[Viewpoint] Are North Koreans really Korean?North Korea’s Dear Leader and my own Dear Wife share a birthday, which I find a lot funnier than she does. I don’t know what Kim Jong-il thinks about the coincidence.
Anyway, the day passed last week. News reports said the Dear Leader was feted with an extravaganza of dancing, flowers and military parades, but the promise of an extra day’s rations for the hungry populace was unfulfilled.
In my household, it was pretty much the opposite. On her birthday, the Dear Wife dined fabulously, but lacked for parades, flowers and dancing.
These days, it’s much more fun being a mother than a tyrant. The Dear Wife got phone calls from her children and grandchildren. I wonder if even China sent the Dear Leader a congratulatory twitter.
An ancient Chinese curse supposedly runs: “May you live in interesting times.” Well, we do. The Arabs certainly do. Could interesting times spread to the Korean Peninsula?
The obvious answer is, “Of course not!” The Egyptian government did not trust its army to shoot to kill, so the protesters grew in confidence. That couldn’t happen in North Korea, where a more trustworthy army is disciplined enough, we think, to kill its fellow citizens.
“Cowed” is the word. Egyptians refused to be cowed, but North Koreans are cowed and will not resist their government.
Interesting word, “cowed.” A cow is an animal, of which there are increasingly fewer in either Korea because of the foot-and-mouth outbreak. And “cow” is also a verb more or less synonymous with “intimidate.”
Could there be a connection between “cows” and “cowed”? That is, between the dwindling supply of beef and pork and the intimidation factor? After all, the unrest in the Middle East began with food insecurity when prices rose.
Surely not. For 15 years now, the North Korean populace has oscillated between stark famine and mere malnutrition, and it has remained cowed all this time. What has changed that would transform cowed subjects into proud citizens capable of demanding their dignity?
Then again, what changed in Tunisia or Egypt, and latterly in Yemen, Bahrain and Libya?
Some credit is given to new communications technology - cell phones, the Internet and, not least, the Al Jazeera television network, which by broadcasting to Arabs events in other countries, in their own language, emboldened listeners.
These conditions do not yet exist in North Korea - quite. A South Korean official told an audience in Washington recently that 20 percent of the North Korean population watches or hears smuggled recordings of South Korean television and pop music. With a smuggled telephone, any North Korean near enough to a Chinese cell tower can talk across the border.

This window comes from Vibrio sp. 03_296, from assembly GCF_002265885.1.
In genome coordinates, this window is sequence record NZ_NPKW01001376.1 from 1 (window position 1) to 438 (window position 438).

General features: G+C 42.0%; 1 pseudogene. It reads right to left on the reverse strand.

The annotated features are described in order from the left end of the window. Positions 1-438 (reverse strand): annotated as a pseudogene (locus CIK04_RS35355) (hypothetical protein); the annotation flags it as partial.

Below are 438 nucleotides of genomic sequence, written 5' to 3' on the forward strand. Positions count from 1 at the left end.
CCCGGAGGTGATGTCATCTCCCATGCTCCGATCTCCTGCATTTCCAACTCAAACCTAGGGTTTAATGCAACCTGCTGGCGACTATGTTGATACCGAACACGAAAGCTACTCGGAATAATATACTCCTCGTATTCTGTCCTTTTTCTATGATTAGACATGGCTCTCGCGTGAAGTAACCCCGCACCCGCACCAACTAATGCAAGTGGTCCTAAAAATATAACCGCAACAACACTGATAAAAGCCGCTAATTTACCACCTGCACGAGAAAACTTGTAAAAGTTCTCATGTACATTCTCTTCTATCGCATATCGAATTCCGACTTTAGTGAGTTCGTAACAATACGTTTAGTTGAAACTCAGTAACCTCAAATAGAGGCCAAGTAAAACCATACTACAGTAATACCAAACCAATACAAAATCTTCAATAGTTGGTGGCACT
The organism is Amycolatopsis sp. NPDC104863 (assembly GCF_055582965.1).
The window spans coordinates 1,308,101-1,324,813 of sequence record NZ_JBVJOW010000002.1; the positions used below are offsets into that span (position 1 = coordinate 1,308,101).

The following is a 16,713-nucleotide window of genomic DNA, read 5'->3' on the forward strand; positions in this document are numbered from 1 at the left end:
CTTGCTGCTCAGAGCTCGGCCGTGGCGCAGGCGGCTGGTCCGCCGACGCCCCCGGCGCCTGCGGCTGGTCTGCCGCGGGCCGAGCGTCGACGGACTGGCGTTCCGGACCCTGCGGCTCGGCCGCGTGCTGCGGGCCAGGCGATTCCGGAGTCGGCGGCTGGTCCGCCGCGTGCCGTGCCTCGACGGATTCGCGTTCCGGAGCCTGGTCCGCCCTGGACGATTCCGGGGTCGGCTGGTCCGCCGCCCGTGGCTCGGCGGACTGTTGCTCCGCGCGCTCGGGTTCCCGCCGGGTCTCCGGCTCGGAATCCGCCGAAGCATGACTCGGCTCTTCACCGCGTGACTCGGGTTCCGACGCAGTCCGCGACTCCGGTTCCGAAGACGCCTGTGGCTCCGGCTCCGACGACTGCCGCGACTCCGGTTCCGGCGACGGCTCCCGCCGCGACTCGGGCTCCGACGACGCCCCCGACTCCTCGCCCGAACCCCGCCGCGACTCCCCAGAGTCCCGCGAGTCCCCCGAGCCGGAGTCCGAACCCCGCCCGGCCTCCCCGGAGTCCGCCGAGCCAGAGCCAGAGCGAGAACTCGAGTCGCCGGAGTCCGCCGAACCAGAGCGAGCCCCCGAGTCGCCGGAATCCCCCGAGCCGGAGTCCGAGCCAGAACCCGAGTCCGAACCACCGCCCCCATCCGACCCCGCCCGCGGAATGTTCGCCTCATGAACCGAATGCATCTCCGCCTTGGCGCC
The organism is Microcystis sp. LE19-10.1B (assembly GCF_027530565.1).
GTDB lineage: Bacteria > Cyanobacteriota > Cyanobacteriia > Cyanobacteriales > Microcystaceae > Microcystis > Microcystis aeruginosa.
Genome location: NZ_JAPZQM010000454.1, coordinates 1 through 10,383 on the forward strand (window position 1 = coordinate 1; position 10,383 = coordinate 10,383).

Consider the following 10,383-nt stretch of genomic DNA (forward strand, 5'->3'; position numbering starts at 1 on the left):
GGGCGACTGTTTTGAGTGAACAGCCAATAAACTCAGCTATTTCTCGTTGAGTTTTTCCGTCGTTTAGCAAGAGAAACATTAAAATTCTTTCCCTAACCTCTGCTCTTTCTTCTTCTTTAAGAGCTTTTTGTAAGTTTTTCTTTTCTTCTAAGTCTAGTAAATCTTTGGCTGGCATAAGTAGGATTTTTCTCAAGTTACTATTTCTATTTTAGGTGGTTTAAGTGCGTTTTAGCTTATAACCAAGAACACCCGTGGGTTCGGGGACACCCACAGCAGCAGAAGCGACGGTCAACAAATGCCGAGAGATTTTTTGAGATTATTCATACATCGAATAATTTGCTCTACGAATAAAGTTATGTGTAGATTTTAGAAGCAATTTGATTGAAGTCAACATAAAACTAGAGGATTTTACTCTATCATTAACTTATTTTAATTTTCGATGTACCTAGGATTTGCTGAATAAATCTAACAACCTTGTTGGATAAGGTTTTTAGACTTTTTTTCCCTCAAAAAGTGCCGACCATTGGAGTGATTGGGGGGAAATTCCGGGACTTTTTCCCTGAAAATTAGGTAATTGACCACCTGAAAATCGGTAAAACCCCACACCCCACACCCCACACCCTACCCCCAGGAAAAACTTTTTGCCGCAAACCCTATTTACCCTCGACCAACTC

Of course, China has been no more forthcoming than Pyongyang in admitting news of the events in Tunis, Cairo and beyond. Ignorance is bliss, or at least ignorant citizens make for blissful despots.
But there is also the matter of character. On the whole, Arabs have contact with the non-Arab world. They have known the truth, and still it did not set them free. For half a century they felt powerless to challenge their kings, military councils and presidents-for-life. Can this be because their predominant religion, Islam, a word whose meaning is “submission,” has taught them that fate is the ultimate arbiter of human affairs?
Koreans are different. They have an ornery streak that has at times led them into fratricidal strife - see the Three Kingdoms period, the Jeju massacres of 1948, and particularly the Korean War. Think of the March 1, 1919 independence movement, the Gwangju uprising in 1980 and the bloody student demonstrations.
South Korean dictatorships eventually learned that even with deadly force it is damnably hard to cow Koreans. So eventually the dictatorships went away and South Korea became a vibrant democracy.
Not that democracy cowed the Korean spirit - think pyrrhic labor strikes, farmers burning tractors in front of the National Assembly, fist fights and hair-pulling on the floor of the legislature.
Are the North Koreans also Korean? Are they as intelligent and resourceful as South Koreans? What spark would it take to recall them to the ancestral spirit of Tangun, founder of the Korean nation?
The Dear Leader and his father the Great Leader, Kim Il Sung, were great friends of the Ceausescus, Nicolae and Elena, who ruled Romania before the liberating revolutions of 1989.
As the story goes, Nicolae, confronting an angry mob, flinched and took a half-step back. That single act broke his mystique. Within 24 hours, he and his wife were stood up against a wall and summarily shot.
And so last week, at the Dear Leader’s 69th birthday bash, there were flowers, parades, dances - and on his television screen angry mobs halfway around the world.
Not to worry. The Dear Leader, even beset as he reportedly is with stroke complications, diabetes and kidney failure, will never flinch and take a half-step back. He can rely on his trusty army and his cowed citizens.
So much depends on whether soldiers are willing to kill their civilian brothers, sisters and mothers.
*The writer is former chief editor of the Korea JoongAng Daily.
By Harold Piper